Hmm, those characters are really... nice. Time to ruin them and make some fun!
Now, there are flaws that work and many that are just irrelevant.
One key ingredient to a good flaw - it moves the story! And before we begin, 'brooding' is not a strong enough flaw for any character, human or otherwise. There's a good reason viewers preferred Spike to Angel in 'Buffy the Vampire Slayer', he was bad.
This brings me to another key ingrediant - balance it with a good trait. Spike was funny, funny enough we could overlook the years of slaughtering and kitten consuming.
Here is how my NaNoWriMo characters are shaping up and problems I've had with character flaws.
My NaNoWriMo novel (which has now passed 50k - Yay!) is called The Costume Maker and began with an idea of characters. I first had two characters in mind, a gypsy woman who makes amazing costumes, is a bit magical and has a short temper, and a teenage girl who is completely rude, selfish and yet somehow, adorable.
Missy, the teen, is so rude to the gypsy woman, Rosa, that Rosa sends her to a magical world with Dragons and Fairies and magical Gypsies.
These two characters are working well in my story. Rosa is fiery and sentimental. Missy sees each experience in relation to herself, and is always looking for personal gain, she is also totally unaware that she has any flaws at all and wonders why people treat her as if she's stupid.
Next I needed some heroes to go and save Missy. I sent in her new almost boyfriend, Lance and a shy girl called Lucinda, that Missy considers a 'freak'. These two characters are the ones that will need a lot of editing in my second draft, they're just too... nice.
I've started to show Lucinda's shyness and feelings of inadequacy as a flaw, but it needs strengthening so there can be a bigger character arc over the story. A character arc is where your characters start out the story one way, but undergo changes throughout your narrative. Lucinda should be extreme in her shyness and self-doubt, and through discovering she has the blood of magical Gypsies, she will start to grow into a confident young woman. How can I use this to move the story though? Still playing with that.
Missy propels the story because her personality causes hitches in the heroes' attempts to save her. They find her in a Fairy castle, but discover Missy is actually reluctant to leave. More problems follow.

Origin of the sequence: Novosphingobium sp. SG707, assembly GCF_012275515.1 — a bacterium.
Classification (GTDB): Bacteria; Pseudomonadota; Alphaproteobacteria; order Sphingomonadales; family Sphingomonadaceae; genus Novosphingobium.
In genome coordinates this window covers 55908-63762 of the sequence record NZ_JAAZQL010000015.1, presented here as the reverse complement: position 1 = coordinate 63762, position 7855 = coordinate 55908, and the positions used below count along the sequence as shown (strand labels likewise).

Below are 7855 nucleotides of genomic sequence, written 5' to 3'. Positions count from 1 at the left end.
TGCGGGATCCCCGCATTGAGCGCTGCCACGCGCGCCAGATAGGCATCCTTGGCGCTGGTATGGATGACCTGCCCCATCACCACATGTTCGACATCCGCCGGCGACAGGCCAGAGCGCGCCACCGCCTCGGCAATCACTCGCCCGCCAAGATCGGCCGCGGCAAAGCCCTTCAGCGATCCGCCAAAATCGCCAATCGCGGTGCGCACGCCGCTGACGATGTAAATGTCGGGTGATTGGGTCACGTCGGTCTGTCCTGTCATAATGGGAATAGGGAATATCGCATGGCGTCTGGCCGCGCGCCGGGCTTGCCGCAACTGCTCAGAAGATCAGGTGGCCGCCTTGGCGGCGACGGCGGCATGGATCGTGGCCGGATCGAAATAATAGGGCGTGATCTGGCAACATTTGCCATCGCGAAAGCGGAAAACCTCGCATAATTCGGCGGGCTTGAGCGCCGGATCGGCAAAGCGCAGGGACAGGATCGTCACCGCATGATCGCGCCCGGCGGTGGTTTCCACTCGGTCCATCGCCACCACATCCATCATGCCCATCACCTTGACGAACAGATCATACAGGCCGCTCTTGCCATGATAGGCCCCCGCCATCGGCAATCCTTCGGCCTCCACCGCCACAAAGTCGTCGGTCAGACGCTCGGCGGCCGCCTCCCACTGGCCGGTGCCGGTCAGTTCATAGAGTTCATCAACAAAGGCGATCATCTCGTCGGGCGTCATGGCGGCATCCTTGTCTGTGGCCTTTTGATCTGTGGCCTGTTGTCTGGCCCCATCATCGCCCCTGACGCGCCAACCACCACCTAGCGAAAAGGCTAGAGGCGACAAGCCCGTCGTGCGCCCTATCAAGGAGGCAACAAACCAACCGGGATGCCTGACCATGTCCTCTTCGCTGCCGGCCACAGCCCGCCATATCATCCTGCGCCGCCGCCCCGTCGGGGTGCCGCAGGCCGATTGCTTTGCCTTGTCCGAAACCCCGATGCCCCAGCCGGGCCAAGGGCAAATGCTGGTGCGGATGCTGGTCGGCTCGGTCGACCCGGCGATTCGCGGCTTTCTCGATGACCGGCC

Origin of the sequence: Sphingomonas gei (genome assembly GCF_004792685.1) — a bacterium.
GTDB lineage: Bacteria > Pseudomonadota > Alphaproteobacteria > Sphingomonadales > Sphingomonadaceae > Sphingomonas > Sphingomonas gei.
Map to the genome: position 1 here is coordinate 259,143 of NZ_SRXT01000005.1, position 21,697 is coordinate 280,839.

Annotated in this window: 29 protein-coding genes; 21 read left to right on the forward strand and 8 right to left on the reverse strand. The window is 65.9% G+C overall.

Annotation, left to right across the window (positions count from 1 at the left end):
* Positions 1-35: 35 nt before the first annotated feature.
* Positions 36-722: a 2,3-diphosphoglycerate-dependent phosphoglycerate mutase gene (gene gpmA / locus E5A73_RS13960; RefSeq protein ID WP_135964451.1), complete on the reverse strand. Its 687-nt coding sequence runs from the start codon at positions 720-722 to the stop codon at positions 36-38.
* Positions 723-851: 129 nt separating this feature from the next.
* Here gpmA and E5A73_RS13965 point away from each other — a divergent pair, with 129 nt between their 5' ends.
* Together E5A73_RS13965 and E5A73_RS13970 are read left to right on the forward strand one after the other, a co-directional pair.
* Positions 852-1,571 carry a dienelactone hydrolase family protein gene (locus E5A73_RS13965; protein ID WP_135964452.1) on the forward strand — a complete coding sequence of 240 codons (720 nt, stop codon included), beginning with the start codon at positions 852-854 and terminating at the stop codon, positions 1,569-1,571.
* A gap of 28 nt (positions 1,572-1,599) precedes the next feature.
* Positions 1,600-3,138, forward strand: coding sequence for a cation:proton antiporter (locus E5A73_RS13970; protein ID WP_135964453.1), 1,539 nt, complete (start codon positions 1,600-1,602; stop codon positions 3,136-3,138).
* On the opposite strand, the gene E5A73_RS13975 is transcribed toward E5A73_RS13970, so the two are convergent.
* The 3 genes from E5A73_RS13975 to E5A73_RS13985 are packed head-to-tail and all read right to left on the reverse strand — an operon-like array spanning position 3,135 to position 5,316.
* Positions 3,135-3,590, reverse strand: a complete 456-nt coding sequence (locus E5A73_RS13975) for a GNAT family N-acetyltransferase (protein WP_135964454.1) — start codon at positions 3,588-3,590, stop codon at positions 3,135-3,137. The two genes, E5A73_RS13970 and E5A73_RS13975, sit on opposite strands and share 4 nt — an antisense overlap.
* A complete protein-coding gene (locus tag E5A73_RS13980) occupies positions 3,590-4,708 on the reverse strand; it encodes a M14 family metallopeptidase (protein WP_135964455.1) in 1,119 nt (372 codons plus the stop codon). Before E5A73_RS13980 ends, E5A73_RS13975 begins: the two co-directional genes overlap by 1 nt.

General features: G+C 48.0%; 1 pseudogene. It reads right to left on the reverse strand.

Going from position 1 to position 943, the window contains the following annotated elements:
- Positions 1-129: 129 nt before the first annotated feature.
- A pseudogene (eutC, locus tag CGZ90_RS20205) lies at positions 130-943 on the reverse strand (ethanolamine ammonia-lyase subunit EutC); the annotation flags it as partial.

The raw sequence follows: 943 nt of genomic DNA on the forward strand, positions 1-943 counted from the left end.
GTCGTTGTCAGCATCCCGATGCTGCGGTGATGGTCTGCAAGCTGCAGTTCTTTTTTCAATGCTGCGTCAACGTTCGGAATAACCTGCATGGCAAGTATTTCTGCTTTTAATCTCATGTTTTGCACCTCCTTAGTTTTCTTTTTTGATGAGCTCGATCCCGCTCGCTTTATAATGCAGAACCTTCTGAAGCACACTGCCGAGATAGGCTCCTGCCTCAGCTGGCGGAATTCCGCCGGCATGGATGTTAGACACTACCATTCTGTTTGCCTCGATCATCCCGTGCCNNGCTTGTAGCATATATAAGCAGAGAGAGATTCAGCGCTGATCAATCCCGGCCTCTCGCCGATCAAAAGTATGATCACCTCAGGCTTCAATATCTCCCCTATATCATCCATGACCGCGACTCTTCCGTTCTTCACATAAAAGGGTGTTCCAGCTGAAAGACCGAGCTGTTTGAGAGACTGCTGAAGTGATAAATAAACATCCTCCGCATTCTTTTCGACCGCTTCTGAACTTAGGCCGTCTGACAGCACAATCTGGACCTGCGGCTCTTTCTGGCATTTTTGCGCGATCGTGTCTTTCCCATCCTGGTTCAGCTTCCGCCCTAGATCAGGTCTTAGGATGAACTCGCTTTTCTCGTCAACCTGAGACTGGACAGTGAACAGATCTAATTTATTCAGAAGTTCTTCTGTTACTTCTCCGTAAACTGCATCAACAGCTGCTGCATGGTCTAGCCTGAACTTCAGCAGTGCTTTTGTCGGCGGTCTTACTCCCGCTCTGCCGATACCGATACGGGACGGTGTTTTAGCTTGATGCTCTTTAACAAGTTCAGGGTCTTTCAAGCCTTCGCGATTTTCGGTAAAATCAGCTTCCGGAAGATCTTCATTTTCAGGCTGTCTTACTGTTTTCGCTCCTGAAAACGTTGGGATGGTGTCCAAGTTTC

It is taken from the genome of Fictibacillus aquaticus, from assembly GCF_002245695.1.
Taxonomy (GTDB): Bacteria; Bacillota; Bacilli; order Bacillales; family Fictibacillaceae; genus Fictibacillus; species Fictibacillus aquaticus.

Lance is also a bit cardboardy at the moment. He's captain of the school footy team and is hugely popular, but I want to deepen him to be some kind of closet nerd or something. Again, I need to find ways to make this move the story, perhaps he can be a science nerd by heart and his knowledge helps them in a dangerous spot in the story? Or maybe his online gaming comes in handy when they actually meet a dragon? Food for thought.
I've also mentioned the need to balance flaws.
With our heroes it's usually the other way around. We start with their good points and then throw in some problems. With Missy I started with the flaws, I don't even intend to arc those much, I want Missy to stay pretty much the same right to the end. What I will do, is throughout the story, reveal great traits Missy has, like bravery and loyalty, that the others didn't know were in her.
Where can you find great flaws?
There's always the original sins. Biblical sins as flaws can add a deeper theme to your narrative as well as a moral.
Phobias can be fun flaws which must be faced for the character to progress through the narrative.
Everyone thinks I'm a very calm character, but the smallest things can freak me out:
Hairy spiders, flying (don't give me the safer than a car lie. If a car's engine dies, you just get out), balloons (waiting for them to 'pop'), milk that's been in the fridge for more than 24hrs, middle aged man in supermarket isle wearing a Superman t-shirt, identical twins (not the people, but the concept of one person splitting into two freaks me out) and hanging my clothes on the line (too hard to even explain).
If you must have a nice character - then go whole hog and make them really namby-pamby, then have a piano land on them, because that's what your reader will be wishing for.
Webs and blogs on character flaws:
Dark World - Character Flaws
This one has the most extensive list of flaws possible. You'll find one perfect for your story.
More about how to make your characters stand out, than flaws, but very helpful.
Men with Pens
One of the best sites to explain character flaws and how they work.
A more artistic approach to writing flaws.
If you know a blog covering character flaws, share it in the comments.
And, as with all things NaNoWriMo, the idea is to get the story told in November, it's easier if you know your characters up front, but if not, you can rewrite flaws and situations in your first edit.